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The Story of Greece by  Mary Macgregor

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THE SANDAL SEWN BY HISTIAEUS

[129] NOW when Darius heard that Sardis had been destroyed, he sent for Histiaeus and said to him, "O Histiaeus, I hear that the man to whom thou hast given thy city has been doing strange things. He has brought over men from Europe to help the Ionians whom I shall punish. . . . How can all this seem good to thee? And without thy counsel how could such a thing be done? See that thou bring not thyself into blame afresh."

Histiaeus tried not to think of the slave whose head he had shaved and whom he had sent to Aristagoras, as he told the king that he had had nothing to do with the revolt in Ionia. He begged to be allowed to go to help Artaphernes to put down the rebellion. He would do even more to show his loyalty; he would seize the rich island of Sardinia to add to the possessions of the great king.

"Yea, I swear by the gods whom the king worshippeth," he cried, "that I will not put off the tunic in which I shall go down to Ionia, before I bring under thy power the mighty island of Sardinia."

It was not difficult to persuade Darius that Histiaeus was innocent, for since the Greek had tarried for him at the bridge of boats the king was ever ready to believe in his loyalty. So to his great delight, Histiaeus was bidden to go to Sardis and help Artaphernes to put down the revolt.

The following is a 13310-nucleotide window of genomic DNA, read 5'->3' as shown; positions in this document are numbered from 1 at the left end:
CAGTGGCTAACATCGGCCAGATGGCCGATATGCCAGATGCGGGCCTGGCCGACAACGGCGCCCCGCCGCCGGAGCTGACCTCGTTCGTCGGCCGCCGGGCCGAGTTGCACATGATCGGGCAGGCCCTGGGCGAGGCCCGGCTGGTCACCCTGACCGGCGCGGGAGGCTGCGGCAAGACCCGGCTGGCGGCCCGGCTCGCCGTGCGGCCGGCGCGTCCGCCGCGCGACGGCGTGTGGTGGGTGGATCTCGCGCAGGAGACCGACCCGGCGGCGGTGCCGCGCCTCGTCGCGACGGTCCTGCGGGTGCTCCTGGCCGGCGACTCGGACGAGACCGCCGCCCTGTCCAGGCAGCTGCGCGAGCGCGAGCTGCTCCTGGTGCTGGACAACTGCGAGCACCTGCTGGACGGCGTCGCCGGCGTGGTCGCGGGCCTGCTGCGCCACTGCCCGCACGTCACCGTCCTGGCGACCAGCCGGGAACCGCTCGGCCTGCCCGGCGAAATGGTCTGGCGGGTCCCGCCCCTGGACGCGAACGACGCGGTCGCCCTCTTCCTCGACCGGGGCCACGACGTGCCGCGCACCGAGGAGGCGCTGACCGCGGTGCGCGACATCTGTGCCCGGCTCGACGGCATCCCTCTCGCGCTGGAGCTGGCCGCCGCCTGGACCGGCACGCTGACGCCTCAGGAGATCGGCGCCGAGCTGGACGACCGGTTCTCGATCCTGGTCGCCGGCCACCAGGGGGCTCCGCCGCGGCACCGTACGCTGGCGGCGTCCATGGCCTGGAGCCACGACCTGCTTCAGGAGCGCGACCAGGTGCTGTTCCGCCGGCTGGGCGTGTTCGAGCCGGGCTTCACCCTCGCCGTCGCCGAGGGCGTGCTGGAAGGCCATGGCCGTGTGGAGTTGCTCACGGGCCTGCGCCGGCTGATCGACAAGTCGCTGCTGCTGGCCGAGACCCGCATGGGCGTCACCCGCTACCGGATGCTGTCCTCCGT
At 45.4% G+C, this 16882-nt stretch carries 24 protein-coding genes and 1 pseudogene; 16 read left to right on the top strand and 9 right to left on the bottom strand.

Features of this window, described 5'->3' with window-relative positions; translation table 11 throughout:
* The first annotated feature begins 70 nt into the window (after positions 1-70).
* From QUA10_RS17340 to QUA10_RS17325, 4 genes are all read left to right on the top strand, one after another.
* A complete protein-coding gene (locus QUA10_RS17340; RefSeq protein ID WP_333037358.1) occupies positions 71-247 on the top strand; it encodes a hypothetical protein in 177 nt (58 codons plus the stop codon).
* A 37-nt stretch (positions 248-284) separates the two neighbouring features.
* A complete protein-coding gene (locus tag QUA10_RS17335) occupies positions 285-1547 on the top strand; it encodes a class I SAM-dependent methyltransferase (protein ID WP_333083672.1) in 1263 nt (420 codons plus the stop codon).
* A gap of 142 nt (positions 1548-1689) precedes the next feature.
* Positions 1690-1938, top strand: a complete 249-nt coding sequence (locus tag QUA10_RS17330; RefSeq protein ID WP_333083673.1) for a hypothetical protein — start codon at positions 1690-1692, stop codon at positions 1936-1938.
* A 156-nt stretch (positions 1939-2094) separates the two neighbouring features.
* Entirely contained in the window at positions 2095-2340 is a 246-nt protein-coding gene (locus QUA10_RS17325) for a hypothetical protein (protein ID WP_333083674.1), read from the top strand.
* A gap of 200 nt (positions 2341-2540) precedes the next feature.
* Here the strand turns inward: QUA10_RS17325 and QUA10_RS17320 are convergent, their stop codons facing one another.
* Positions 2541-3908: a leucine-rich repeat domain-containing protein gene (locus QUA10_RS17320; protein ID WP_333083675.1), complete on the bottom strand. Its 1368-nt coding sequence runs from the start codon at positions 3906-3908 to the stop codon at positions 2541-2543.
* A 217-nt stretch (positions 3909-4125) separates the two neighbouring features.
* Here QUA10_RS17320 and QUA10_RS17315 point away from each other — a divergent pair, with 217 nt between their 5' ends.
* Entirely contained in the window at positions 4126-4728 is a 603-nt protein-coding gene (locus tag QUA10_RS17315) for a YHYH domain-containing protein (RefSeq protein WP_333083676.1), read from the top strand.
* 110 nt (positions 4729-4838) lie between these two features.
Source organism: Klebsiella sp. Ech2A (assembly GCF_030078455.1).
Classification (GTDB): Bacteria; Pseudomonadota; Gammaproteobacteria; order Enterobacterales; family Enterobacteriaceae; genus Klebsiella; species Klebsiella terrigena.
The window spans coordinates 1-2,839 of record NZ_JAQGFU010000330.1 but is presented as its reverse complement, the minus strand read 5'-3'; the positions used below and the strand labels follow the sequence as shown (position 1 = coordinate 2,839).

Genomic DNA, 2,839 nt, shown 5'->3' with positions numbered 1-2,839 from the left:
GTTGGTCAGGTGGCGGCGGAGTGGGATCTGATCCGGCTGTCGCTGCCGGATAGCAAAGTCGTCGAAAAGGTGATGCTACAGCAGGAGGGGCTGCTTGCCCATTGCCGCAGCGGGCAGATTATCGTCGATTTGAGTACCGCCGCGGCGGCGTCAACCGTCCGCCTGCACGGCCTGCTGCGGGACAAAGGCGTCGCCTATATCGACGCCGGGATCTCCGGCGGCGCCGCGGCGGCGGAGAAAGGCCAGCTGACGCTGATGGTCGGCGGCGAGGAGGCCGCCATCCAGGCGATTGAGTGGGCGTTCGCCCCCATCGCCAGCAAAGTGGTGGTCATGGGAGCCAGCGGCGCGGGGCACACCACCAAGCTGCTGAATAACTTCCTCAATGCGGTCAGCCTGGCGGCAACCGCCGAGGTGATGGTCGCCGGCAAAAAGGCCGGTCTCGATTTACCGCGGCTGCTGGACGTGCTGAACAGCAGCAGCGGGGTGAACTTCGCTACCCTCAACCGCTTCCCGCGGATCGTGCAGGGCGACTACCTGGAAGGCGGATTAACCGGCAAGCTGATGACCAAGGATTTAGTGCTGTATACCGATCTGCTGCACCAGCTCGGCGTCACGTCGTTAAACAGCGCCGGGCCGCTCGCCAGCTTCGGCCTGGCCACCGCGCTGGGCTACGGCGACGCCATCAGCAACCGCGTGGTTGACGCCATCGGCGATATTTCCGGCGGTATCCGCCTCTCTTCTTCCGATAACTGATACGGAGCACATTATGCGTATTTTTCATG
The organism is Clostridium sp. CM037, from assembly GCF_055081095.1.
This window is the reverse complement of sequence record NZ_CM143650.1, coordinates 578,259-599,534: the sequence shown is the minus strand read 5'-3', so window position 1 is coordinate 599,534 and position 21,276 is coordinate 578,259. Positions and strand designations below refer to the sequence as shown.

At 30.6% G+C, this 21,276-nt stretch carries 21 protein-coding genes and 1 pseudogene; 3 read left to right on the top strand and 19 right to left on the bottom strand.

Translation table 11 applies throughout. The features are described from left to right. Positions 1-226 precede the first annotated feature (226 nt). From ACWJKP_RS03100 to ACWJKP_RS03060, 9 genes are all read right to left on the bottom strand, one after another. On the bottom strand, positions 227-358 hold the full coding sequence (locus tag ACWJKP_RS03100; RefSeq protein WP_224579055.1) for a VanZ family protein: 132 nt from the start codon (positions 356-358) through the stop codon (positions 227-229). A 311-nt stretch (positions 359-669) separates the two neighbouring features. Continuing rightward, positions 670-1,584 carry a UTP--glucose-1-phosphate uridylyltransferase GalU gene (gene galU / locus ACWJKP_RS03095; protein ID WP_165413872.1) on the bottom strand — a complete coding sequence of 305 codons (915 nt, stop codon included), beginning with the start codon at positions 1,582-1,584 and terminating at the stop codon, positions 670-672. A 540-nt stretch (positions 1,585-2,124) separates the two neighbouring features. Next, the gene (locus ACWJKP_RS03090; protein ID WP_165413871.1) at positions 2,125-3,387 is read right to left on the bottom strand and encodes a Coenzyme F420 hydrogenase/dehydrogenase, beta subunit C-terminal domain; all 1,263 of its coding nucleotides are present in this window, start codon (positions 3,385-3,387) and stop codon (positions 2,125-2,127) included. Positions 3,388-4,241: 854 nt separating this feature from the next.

But Artaphernes was less easily deceived than the great king. No sooner had Histiaeus arrived at Sardis than the Persian accused him of treachery.

[130] "Why did the Ionians rebel against the king?" he asked the Greek in a stern voice.

"I cannot tell," answered Histiaeus. "I have marvelled at all the things which have happened."

"O Histiaeus," said Artaphernes, "thou hast thus much to do with these matters. Thou didst sew this sandal and Aristagoras hath put it on."

Then at length Histiaeus was afraid lest his deceit had been discovered, and lest he should be punished. So when night came he stole out of the city and went as speedily as might be to the sea. From that time he became a sea-robber or pirate, seizing any vessel from which he could hope to get booty, whether it belonged to Greek or to barbarian.

After a long time he was take prisoner by the Persians. Artaphernes ordered that he should be crucified and that his head should be sent to Darius.

But the great king was displeased that his general had not sent the Greek to him alive.

"If Histiaeus had been sent away alive to King Darius," says Herodotus, "he would not, I think, have suffered any harm, but his trespass would have been forgiven him."

Even as it was, Darius was determined to show what honour was yet possible to his faithless servant. For he ordered his slaves to "wash the head and adorn it well, and to bury it as the head of one who had done much good to himself and to the Persians."

In 494 B.C., four years after the Athenians had sailed to the help of the Ionians, the revolt was crushed. Miletus, where the rebellion had begun, was punished more severely than the other rebellious cities.


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